Friday, January 15, 2010

Gay Rights? What Would Dr. King Do?

On the 80th anniversary celebration of his birth, how do you think the Rev. Dr. Martin Luther King jr. would address gay rights. Would he have addressed it? He was of course a fighter for freedom and justice. He was also a Southern Christian minister, three variables that often close the justice door (and more often heavens door) when it comes to GLBT rights and especially marriage equality. How would MLK stand on this?
Well, I believe Dr. King would stand with me and my GLBT community to get all of our rights, including the rights of marriage. I believe this because he was a man who was not bound to a stereotypical southern bible belt attitude. I believe it because his work and words as a Christian and as a pastor indicated that he understood that Christ would not regard any people as less than. That we are all threads in the human tapestry.

Dr. King was also a civil rights leader who did not hesitate to stand up for justice no matter how unpopular the issue. So, yes I believe Dr. King would be a drum major for gay rights because, Coretta Scott King, the person who knew him best and was the most congruous with his beliefs was a strong supporter of gay rights and gay marriage.

In 1998, just a few days before the 30th anniversary of her husband's assassination, speaking before nearly 600 people at the Chicago Palmer House Hilton Hotel, Coretta Scott King called on the civil rights community to join in the struggle against homophobia and anti-gay bias.
She noted the obvious similarities:

"Homophobia is like racism and anti-Semitism and other forms of bigotry in that it seeks to dehumanize a large group of people, to deny their humanity, their dignity and personhood."
She also noted that her husband believed that all struggles for equal rights were bound together and that it was necessary to fight against bigotry in all forms, not merely the form that affected you personally:

"We are all tied together in a single garment of destiny...I can never be what I ought to be until you are allowed to be what you ought to be," she said, quoting her husband. "I've always felt that homophobic attitudes and policies were unjust and unworthy of a free society and must be opposed by all Americans who believe in democracy."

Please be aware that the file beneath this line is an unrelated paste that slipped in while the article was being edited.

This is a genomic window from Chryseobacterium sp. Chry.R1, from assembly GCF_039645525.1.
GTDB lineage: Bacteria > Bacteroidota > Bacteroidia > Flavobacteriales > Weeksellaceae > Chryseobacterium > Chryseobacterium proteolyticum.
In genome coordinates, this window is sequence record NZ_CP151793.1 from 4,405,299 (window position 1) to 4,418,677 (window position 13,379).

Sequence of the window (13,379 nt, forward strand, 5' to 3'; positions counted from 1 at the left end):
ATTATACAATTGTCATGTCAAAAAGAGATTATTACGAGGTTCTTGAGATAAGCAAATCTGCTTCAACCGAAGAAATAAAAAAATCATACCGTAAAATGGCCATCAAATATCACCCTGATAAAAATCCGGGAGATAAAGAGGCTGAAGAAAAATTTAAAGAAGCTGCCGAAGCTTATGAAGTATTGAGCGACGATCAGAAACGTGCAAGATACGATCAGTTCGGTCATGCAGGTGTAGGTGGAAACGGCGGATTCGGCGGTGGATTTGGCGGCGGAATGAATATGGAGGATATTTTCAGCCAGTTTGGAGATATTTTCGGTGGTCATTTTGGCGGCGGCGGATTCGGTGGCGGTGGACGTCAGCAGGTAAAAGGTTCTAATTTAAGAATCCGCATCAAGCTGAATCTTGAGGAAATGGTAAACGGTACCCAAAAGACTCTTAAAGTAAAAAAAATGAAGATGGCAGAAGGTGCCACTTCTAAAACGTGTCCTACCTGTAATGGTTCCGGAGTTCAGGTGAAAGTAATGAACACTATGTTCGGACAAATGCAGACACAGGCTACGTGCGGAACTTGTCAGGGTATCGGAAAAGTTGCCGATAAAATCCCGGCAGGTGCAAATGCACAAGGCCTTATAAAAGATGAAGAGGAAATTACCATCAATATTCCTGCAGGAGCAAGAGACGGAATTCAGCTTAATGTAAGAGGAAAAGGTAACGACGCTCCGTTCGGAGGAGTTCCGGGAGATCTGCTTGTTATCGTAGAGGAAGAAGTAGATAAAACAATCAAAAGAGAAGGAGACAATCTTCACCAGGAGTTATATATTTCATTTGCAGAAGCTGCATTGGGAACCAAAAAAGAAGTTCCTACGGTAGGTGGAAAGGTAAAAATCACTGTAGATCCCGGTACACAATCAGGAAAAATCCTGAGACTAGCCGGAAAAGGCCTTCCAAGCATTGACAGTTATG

And she pointed out that many gays and lesbians had fought for black civil rights, demanding that blacks return the favor:

"Gays and lesbians stood up for civil rights in Montgomery, Selma, in Albany, Ga. and St. Augustine, Fla., and many other campaigns of the Civil Rights Movement," she said. "Many of these courageous men and women were fighting for my freedom at a time when they could find few voices for their own, and I salute their contributions."

But perhaps her most eloquent statement on the subject came in 1994, again invoking the words of her late husband in support of equal rights for all:

"For too long, our nation has tolerated the insidious form of discrimination against this group of Americans, who have worked as hard as any other group, paid their taxes like everyone else, and yet have been denied equal protection under the law...I believe that freedom and justice cannot be parceled out in pieces to suit political convenience. My husband, Martin Luther King, Jr. said, "Injustice anywhere is a threat to justice everywhere." On another occasion he said, "I have worked too long and hard against segregated public accommodations to end up segregating my moral concern. Justice is indivisible. Like Martin, I don't believe you can stand for freedom for one group of people and deny it to others."

"I appeal to everyone who believes in Martin Luther King Jr.'s dream to make room at the table of brother, and sisterhood, for lesbian and gay people." -(Reuters, March 31, 1998).

Did you know that Dr. King's longtime colleague and the organizer of the 1963 March on Washington, Bayard Rustin, was an openly gay man?

I agree with Mrs. King that her husband would stand with her for equal rights for GLBT people. Her oldest daughter the late Yolanda King was also a supporter and believer that her father would be too. In contrast, the youngest King daughter, Rev. Bernice King, who was five years old when her father was killed, is outspoken in opposition to gay rights and marriage. She does not feel her father would support this issue.
"I know deep down in my sanctified soul that he did not take a bullet for same-sex unions."

Yolanda King and Rev. Bernice King

So, here on the 80th anniversary of his birth, what do you think? Do you agree with Coretta King or Rev. Bernice King about where MLK would stand on GLBT rights and same-sex marriage?

Monday, January 11, 2010

Blago knows Blackness

"I'm blacker than Barack Obama. I shined shoes. I grew up in a five-room apartment. My father had a little laundromat in a black community not far from where we lived," Blagojevich said. "I saw it all growing up."

Oh, I see. Former Governor Blago knows that to be Black you got to shine shoes, grow up near Blacks and of course be poor and witness struggle. Five-room apartment? He is one of us for sure.

What a mixed up jerk this guy is. Does he think Elvis was Black too? Yes, Elvis, his hero who grew up around Blacks, was poorer than dirt and absorbed Black music.
I think Mr. Blago's feelings about the president, (yes Blago, the president) is not his Black ethnic identity but his own white priviledge jealousy.
The color here is green, children.

Friday, January 08, 2010

Happy Birthday Elvis!

Can you imagine this guy at 75? My favorite Elvis performance was his 1968 Comeback show. He rocked and danced and sang and played around with the audience.

I love this song where Elvis is at his spiritual passionate best. I loved it when he was not performing, but just sitting at a piano singing gospel. If you find some of these impromptu moments on video, you can tell he loved it too.